The side effects of having the machine measurement are that it can verify that you are using the correct size of stock, if you are using a different size stock then it can automatically scale a project for you.

I hope that all makes sense...

John
03-22-2008, 06:26 PM
Jeff, you have convinced me I could not be more correct. One sentence confirmed my thinking.

"I've design automated machinery as part of my job and can say with confidence that machinery is quite stupid."

I could not agree more. I bought a high priced hammer (yes, a quite simple automatic machine that is very stupid). I swing the hammer at the nail, the hammer hits the nail, and the nail automatically goes deeper into the wood. However, one of the first times I used that hammer it automatically just about smashed the end of my finger to smithereens. Now granted, I was a lot younger, and at the time didn't realize how stupid the machine was that I had just bought. Since that experience I have been much more careful how I use that simple machine.

So, how does this relate to the CW? (I'm glad you asked!) The CW is very stupid. It is a combination of belts, bearings, screws, leds, lcds, transistors, diodes, etc. etc. etc. Together they make a nice boat anchor. HOWEVER, the smart software developers at LHR can make it sing (so to speak). Just as the maker of the hammer I bought, had confidence I could program myself to hit the nail, they will have confidence that I can tell the CW the board size and load it with the top against the rail and one edge at a TBD reference point. Too simple. Not at all. I can think of even simpler methods, but will not bore you all with them. Thanks for listening, John

Begin Edit:

The above is to be regarded as a compliment to the LHR software development team. I have nothing but respect for them. Do I think they are looking for input from users to improve the software? I hope so. At least two readers have misunderstood this whole discussion. I hope this clears up my position on this matter.

Jeff_Birt
03-22-2008, 07:36 PM
The reference point is the problem John...

optionman
03-22-2008, 08:52 PM
the reference point should always be (0,0,0) bottom,right corner, or bottom left corner. from (0,0,0) if i tell the machine that my board is 10x14x1, i assume the bit can find any point on the surface from there on. Sorry for my 2 cents but that's my first impression.

newcarver
03-22-2008, 09:05 PM
The board sensor does way more than just measure the board. It also tells the machine where each edge is w.r.t. the axis encoders. BTW, they have recently been shipping SEALED board sensors. I think that is a step in the right direction.

That is a great step in the right direction

SandBuoy
03-23-2008, 01:55 AM
I can see both sides of the coin here. For us that have programmed NCNs before its a no brainer why we need the sensor that seems to cause a heck of a lot of problems for a lot of people. We sure didn't have them on our metal CNS in the 70s and 80s. It was the operators job to position in all the axis. With cutting oils, solvents and chips it would be a full time job to clean them all the time.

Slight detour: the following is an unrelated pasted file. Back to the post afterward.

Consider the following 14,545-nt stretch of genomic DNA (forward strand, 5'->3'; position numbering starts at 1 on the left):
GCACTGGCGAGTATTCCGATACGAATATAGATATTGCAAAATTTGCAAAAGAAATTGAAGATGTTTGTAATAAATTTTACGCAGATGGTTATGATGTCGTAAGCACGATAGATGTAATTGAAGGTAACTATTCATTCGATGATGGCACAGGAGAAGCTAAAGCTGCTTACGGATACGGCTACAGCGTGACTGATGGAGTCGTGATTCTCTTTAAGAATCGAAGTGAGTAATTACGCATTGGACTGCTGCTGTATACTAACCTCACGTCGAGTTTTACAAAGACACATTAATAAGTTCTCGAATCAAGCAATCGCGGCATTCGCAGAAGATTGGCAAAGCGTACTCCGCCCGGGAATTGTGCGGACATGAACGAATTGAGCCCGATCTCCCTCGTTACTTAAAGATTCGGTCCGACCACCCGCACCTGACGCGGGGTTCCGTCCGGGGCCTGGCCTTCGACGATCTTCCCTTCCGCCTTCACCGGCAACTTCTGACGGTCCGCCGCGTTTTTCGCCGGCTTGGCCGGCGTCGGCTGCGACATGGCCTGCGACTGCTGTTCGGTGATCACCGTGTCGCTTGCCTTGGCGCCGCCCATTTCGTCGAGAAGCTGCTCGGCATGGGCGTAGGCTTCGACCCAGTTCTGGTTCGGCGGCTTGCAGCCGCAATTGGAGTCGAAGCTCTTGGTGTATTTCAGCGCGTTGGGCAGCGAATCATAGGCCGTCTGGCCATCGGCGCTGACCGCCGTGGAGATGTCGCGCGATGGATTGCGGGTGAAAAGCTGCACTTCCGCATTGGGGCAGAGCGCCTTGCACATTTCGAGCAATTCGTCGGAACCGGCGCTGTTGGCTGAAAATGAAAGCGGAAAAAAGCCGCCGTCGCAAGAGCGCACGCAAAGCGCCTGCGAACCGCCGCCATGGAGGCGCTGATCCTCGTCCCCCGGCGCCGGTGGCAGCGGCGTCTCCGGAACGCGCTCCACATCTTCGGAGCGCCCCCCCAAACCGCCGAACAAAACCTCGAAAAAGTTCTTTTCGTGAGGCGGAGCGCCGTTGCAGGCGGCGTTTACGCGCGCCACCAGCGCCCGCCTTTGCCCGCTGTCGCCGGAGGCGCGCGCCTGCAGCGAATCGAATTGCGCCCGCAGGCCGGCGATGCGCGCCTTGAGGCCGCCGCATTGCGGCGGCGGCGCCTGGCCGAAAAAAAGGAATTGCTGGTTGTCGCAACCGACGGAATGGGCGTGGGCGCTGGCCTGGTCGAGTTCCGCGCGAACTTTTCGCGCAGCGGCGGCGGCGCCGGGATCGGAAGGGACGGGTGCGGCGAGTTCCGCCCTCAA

But on the other hand, I have to argue that the user friendly sensor makes it so easy for people that never ran a CNC machine before. They put the piece in, the sensor finds all the correct positions and make changes for mistakes that might have been made by the designer. Heck this machine is so easy to use that my wife can now run it. And she has no machine and very little wood tool experience at all.

I do agree that by eliminating that troublesome sensor it could solve a lot of problems for both the company and us. But the simplicity that it brings to the machine sure seems to out way the elimination of it.

But, I would also like to say that I can't see why this devise can't be made to perform for a HE!! of a lot longer then it does. All I can say is very poor quality. With that said, something else I would like to vent on is why better quality can't be brought into this machine.

For such a remarkable piece of equipment it sure has been hindered by poor quality, shoddy service and poor representation from Sears. Hey I looked into a couple of the other CNCs before and even after I bought this machine. I can't afford another $4-5000 bucks for a Cox or even Cox machine.

This machine may have its problems, but it will cut a piece 10' long while the machine 3-4 times its cost still only cut the table size pieces. The way I see it, if some of the faulty pieces were made to hold up for some period of time they could have charged $400-500 bucks more and couldn't keep up with demands. Its fast, does a fantastic job of carving and its only about 2" x 2" in size.

I was going to buy another one a few days after I got this one but now I am holding off to see if this one going to carve the next job. At this time I am getting a cut motor error within 2 hours of the last job. The only thing I can think of is I got the shop vac to close to a wire and sucked it loose or it snapped off.